When I talk to firms, I notice a common pitfall. Firms talk about process improvement in terms of a single initiative or something they did. But to get the full opportunity that comes from improving your firm’s processes, we need to have the larger approach in mind.
Process improvement shouldn’t be something you did; it should be something you’re doing. It demands continuous improvement — always looking at how your processes could be better. Technology, client demands and even the expectations of our internal staff members are constantly changing, and we need to continue working to keep up.
To ensure your firm is taking a holistic approach to process improvement rather than getting tunnel vision around the next project on your list, you need to have the following essentials.
A Process Improvement Leader
If you haven’t designated one person as the project improvement leader, your firm will struggle to keep process improvement initiatives on track. Everyone is busy, so someone needs to be in charge and accountable for guiding individual projects to a successful completion.
Of course, other people will fill out your process improvement team — the leader isn’t solely responsible for getting the work done. But the leader will ensure you’re moving your strategy forward.
A Process Improvement Strategy
Every process improvement initiative should support the firm’s overall goals and strategic plan. If you were to look at your firm’s strategic plan right now, you would likely see goals relating to the different areas of the firm: tax, audit, advisory, client accounting services, operations, administrative, etc. How does process support each of those areas?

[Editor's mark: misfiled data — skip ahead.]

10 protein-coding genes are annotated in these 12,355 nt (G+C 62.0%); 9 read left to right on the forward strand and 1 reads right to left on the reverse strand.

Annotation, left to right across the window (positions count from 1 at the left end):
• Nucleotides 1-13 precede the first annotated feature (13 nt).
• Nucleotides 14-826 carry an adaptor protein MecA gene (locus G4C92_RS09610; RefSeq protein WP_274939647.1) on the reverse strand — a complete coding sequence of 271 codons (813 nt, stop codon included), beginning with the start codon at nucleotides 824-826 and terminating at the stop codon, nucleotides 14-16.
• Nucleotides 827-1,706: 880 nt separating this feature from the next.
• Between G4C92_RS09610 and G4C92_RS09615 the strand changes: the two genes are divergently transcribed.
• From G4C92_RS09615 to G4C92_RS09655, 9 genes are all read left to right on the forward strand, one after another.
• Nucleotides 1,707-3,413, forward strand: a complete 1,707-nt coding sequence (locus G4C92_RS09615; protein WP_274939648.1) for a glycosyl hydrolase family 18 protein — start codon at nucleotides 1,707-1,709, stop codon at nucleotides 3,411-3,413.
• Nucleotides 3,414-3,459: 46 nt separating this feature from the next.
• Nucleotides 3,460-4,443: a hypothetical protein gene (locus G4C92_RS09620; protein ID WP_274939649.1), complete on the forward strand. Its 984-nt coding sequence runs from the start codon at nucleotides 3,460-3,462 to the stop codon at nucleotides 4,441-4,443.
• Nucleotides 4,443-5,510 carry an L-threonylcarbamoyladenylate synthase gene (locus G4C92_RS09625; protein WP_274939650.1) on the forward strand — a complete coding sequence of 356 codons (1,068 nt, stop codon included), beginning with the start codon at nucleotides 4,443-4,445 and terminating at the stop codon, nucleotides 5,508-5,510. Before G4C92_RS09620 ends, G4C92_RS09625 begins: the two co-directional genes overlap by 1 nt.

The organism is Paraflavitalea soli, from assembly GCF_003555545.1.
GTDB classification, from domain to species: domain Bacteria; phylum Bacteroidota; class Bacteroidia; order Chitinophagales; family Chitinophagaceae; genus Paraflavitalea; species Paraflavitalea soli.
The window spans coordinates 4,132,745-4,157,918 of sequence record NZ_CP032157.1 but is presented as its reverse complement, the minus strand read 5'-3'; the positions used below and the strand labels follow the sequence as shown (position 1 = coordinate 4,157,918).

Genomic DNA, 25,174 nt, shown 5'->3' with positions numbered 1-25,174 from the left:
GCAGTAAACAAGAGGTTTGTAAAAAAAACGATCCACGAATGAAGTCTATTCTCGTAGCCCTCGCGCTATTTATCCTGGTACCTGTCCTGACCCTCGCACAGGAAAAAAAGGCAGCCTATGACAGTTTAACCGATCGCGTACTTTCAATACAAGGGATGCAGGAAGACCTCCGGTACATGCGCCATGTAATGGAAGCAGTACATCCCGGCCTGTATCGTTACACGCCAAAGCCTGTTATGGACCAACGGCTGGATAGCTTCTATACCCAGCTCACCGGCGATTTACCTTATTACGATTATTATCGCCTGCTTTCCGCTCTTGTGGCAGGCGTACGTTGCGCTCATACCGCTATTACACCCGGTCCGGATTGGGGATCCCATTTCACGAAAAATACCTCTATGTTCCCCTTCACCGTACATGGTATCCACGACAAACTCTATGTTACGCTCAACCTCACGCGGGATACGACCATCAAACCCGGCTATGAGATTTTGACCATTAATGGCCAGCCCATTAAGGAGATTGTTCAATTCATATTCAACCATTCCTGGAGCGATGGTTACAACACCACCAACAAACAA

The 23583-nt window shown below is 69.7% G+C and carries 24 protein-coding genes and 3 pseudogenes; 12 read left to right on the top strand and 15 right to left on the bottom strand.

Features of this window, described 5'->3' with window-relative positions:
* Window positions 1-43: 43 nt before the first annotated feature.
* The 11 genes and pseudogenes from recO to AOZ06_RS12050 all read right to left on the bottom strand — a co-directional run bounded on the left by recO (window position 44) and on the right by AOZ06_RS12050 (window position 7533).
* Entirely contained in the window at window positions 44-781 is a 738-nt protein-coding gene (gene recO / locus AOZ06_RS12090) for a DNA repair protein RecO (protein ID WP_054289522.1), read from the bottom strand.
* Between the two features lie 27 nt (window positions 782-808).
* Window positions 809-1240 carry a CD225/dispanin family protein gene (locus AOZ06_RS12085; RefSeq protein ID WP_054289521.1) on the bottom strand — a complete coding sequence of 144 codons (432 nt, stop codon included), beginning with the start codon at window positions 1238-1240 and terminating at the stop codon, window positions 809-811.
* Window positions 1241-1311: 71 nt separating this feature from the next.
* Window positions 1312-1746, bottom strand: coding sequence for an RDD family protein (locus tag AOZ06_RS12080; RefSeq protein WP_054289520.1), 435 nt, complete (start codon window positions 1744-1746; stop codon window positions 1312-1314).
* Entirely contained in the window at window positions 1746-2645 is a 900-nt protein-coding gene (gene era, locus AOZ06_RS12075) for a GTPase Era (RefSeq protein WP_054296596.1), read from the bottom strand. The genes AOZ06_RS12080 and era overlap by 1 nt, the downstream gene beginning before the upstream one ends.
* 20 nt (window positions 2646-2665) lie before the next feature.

A process improvement strategy that supports the firm’s strategic plan ensures you always know what initiatives you should focus on this year, what projects are on the horizon for next year, and what processes may need to change based on technologies you’re planning on incorporating in the near future.
Your strategy should include objectives, metrics, planned outcomes and who is responsible? Again, your process improvement leader will be responsible for process improvement as a whole, but individual projects will have their own point people.
A Process Improvement Timeline
We all know that CPA firms are cyclical in nature. There are times when certain teams are bogged down with client work and times when people have more capacity to take on process improvement initiatives. That’s why you need a process improvement timeline that’s built into the year-by-year flow of your firm’s work.
Creating a timeline helps you think through the best time to initiate and implement specific projects and ensure you have the time and other resources available.
A Process Improvement Budget
Whether you realize it or not, your firm is spending money on process improvement. However, that spending might not have its own line-item on your firm’s budget. Instead, process improvement costs may be hidden in your technology budget, different departmental budgets, or even admin areas.
It’s time to bring that spending to light with a dedicated process improvement budget. Whether you have an internal role focused on process improvement or bring in outside expertise, you need to allocate resources to ensures process improvement is elevated to the level that it should be. Otherwise, these initiatives can be overlooked because there’s no place for those resources and time to be accounted for.
Your process improvement won’t be the same from year to year — your spending will depend on the projects identified in your strategy. But start thinking through what you anticipate needing to invest in terms of internal time and additional resources and start working that into your operational conversations.
If you have all four of these essentials, congratulations! Your firm is taking a long-term view of process improvement, and you can focus on continuous improvement. If you’re missing any (or all) of these elements, start looking for ways to move the needle.
See inside July 2021
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